The great question every time the NBA draft rolls around is whether to draft the best player available or the player that fulfills the biggest need? Most teams today follow the Best Player Available philosophy, a direct result of the Portland Trail Blazers famously passing over one Michael Jordan in the 1984 draft. After Akeem Olajuwan went first to the Rockets, the Blazers took center Sam Bowie because they already had two solid shooting guards in Jim Paxon and a young Clyde Drexler. No team wants to make that mistake again.
Picking the Best Player Available, however, has always been a very subjective and error-prone affair.
In 2005 the Atlanta Hawks had Josh Childress, Al Harrington, Joe Johnson and Josh Smith as four wings who were 6-8/6-9 in height. Their point guards were Tony Delk and Tyronn Lue. Going into the draft they had an obvious need at point guard, but choose 6-9 small forward Marvin Williams. The Hawks must have thought that Williams was the Best Player Available because the next two draft picks were point guards Deron Williams and Chris Paul. In this case, the Hawks not only missed out on filling a need, they also missed out on better players available.
This year’s draft class is full of unproven, inexperienced players like Enes Kanter and Brandon Knight. It’s hard enough to statistically evaluate any one-and-done player, but what to do with a player like Kanter who had a non-season at Kentucky?
Given the difficulty in finding best player in this year’s draft, let’s highlight the biggest needs for the Jazz. I took a look at the players, contracts and production per position and ranked them in order of team strength. In the rankings I include the PER difference by position as found on 82games.com. This shows us the Jazz player production by position compared to their opponents. Below is a ranking of the team’s strengths, so to find the team’s biggest needs we take the inverse ranking.
1. Power Forward: +2.1 PER difference.
- Paul Millsap (2 years/$7M per year)
- Derrick Favors (4 years /$5.8M per year)
- Jeremy Evans (1 year at $788K).
- Analysis: This position is full of young, talented, players, and all three are signed to team-friendly contracts. The Jazz are stocked with power forwards that they should build around.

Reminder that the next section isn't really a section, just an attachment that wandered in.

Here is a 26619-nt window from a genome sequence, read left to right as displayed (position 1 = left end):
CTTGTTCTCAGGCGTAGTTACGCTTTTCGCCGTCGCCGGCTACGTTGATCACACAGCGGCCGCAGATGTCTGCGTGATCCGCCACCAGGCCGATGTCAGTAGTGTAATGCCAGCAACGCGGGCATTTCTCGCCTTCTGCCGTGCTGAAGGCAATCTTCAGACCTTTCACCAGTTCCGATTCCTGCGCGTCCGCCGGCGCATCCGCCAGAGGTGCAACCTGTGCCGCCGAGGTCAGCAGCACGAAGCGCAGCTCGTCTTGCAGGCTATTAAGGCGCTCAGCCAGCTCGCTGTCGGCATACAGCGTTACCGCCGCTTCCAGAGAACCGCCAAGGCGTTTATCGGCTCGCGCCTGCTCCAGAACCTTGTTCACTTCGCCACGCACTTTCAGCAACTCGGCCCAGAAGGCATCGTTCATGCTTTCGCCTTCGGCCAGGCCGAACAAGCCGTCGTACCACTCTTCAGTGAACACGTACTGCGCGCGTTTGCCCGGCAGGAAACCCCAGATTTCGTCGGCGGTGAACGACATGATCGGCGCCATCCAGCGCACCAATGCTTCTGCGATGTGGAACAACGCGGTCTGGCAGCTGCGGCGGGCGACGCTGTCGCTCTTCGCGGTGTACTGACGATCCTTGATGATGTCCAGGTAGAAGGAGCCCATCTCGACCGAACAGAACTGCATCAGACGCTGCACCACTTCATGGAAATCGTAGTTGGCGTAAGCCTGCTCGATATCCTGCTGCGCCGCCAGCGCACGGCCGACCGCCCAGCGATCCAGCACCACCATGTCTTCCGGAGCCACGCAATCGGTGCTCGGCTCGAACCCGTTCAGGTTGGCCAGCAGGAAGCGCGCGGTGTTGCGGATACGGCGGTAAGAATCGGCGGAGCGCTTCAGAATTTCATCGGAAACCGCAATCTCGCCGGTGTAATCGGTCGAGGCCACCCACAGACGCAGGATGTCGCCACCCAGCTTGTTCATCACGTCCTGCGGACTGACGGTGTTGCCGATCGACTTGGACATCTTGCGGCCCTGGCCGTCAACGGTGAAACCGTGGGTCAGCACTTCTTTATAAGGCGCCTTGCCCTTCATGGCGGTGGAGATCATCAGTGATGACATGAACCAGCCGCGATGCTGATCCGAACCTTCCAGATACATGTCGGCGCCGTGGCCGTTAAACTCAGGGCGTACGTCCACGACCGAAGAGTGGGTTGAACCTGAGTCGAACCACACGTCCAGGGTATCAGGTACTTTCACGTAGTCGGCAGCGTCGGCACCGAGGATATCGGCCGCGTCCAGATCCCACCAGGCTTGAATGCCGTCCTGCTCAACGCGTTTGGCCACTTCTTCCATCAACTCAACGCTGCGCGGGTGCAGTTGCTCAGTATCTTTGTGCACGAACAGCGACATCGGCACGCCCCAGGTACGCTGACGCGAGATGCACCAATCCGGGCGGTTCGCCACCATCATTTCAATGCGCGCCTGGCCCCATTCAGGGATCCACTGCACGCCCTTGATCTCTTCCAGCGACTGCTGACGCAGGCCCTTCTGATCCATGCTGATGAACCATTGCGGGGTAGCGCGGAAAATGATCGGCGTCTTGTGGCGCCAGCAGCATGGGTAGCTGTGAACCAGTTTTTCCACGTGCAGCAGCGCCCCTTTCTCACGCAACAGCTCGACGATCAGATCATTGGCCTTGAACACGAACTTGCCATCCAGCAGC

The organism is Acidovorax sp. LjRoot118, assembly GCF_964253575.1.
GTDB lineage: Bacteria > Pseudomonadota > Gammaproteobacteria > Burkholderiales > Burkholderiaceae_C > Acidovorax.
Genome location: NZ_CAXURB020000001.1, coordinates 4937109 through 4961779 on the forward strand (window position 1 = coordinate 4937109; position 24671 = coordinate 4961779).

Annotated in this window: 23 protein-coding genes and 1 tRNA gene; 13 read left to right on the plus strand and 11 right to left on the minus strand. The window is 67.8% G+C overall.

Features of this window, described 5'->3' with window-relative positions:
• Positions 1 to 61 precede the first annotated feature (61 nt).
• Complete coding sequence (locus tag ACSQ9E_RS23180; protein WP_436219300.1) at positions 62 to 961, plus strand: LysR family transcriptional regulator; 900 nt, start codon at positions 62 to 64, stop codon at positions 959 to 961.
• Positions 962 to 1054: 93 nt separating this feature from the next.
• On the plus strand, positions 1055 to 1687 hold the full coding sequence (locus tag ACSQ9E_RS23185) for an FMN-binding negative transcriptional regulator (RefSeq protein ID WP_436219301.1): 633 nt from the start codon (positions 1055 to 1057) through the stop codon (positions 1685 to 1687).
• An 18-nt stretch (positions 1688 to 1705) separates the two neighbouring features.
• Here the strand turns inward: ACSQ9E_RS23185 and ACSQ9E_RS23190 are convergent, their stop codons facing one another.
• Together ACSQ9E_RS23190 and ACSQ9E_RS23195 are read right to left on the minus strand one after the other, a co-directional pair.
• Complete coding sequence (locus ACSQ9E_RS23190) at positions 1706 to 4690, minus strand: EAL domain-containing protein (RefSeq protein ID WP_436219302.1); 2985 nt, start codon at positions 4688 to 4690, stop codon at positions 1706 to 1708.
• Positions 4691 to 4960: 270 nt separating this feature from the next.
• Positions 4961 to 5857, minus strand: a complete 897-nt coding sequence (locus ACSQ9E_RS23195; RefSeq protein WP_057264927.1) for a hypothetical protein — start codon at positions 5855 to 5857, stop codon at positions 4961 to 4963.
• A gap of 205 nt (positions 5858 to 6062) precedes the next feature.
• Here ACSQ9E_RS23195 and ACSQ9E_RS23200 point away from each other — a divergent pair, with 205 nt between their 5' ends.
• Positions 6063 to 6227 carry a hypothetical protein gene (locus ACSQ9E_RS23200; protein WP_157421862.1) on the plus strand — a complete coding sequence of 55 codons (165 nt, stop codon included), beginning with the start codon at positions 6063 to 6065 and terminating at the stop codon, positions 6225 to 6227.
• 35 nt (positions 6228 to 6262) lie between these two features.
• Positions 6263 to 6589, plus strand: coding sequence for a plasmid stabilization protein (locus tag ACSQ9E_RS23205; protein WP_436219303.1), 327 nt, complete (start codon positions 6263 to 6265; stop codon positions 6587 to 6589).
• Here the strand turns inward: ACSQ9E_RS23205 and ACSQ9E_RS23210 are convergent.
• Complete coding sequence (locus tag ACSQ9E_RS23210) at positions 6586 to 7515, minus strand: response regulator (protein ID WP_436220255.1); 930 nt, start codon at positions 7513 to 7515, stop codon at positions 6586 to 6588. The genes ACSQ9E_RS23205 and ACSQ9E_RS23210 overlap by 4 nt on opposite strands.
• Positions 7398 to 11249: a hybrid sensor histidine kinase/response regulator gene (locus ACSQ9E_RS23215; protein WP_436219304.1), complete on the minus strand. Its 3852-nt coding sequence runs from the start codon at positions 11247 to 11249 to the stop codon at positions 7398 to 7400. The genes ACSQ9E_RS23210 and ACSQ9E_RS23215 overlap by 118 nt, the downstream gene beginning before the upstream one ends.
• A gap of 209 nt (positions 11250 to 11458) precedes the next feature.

2. Center: +2.4 PER difference.
- Al Jefferson (2 years/$14.5M per year)
- Mehmet Okur (1 year at $10.9M).
- Analysis: It was a little bit of a surprise to see the center position ranked ahead of the power forwards with a +2.4 PER difference. Still, I can’t rank the center position as a bigger strength than the power forward position because of a few factors: age, salary and growth potential. Jefferson and Okur are older, more expensive and don’t have as much room to grow as the Millsap/Favors/Evans group. Even though this is a position of strength it doesn’t mean the Jazz couldn’t use help there. Neither Jefferson or Okur are known for their defense, and it would be extremely valuable to have a defensive presence at the 5 position. A defensive-minded center would do wonders to improve the 24th ranked defense. Did you ever think we’d reach the day when Jazz fans are nostalgic for the Greg Ostertag Era?
3. Small Forward: +0.9 PER difference.
- C.J. Miles (1 year at $3.7M)
- Gordon Hayward (4 years/$3.3M a year).
- Analysis: Both Miles and Hayward could be considered shooting guards, but I went with the position that they played the greatest percentage of minutes. This also happened to the position of Andrei Kirilenko, who is a free agent this year after his max contract finally expired. Kirilenko’s status is still up in the air, but my guess is that he won’t be with the Jazz next year. Still, this position isn’t terrible, especially considering the assumption Miles (still only 24) and Hayward (21) will improve with age. I have my doubts about both players, even considering some of the great games both had at the end of the year.
4. Point Guard: -2.2 PER difference.
- Devin Harris (2 years/$8.9M a year).
- Analysis: Was it really only a year and a half ago that the PG spot was most solid position on the team? The Jazz had a long-term star in Deron Williams and a capable backup with Eric Maynor. Now that the dust has settled on the implosion of last year’s team, all that’s left are two expensive years of Devin Harris (and draft picks!). Neither Ronnie Price or Earl Watson are signed with the Jazz for next season and really, does it matter if either one comes back? The Jazz desperately need a backup (or replacement) for Harris, especially considering his injury history. More likely they will use this draft to find a more capable, long-term solution.
5. Shooting Guard: -4.7 PER difference.
The biggest shortcoming of the Jazz’s shooting guard rotation (which also included Ronnie Price as part of a small second-team lineup with Earl Watson) was inaccurate shooting. Despite attempting a combined 7.3 3-pointers a night, the three players shot just 32.8 percent from beyond the arc, well below league average (35.8 percent). Since Bell — under contract through 2012-13 — isn’t getting any younger, Utah will likely exercise the team option on Miles’ deal and hope he can grow into a starting position.
It shouldn’t be much of a surprise that shooting guard is the biggest position of need. The Jazz need someone on the wing to knock down open shots and also somebody who can defend enough to keep the Kobe Bryants and D-Wades of the NBA from circling the calendar when they see Utah. Easier written about than accomplished, of course, but the Jazz absolutely must improve in all aspects at this position.
Use these numbers as your guide as you play armchair GM.
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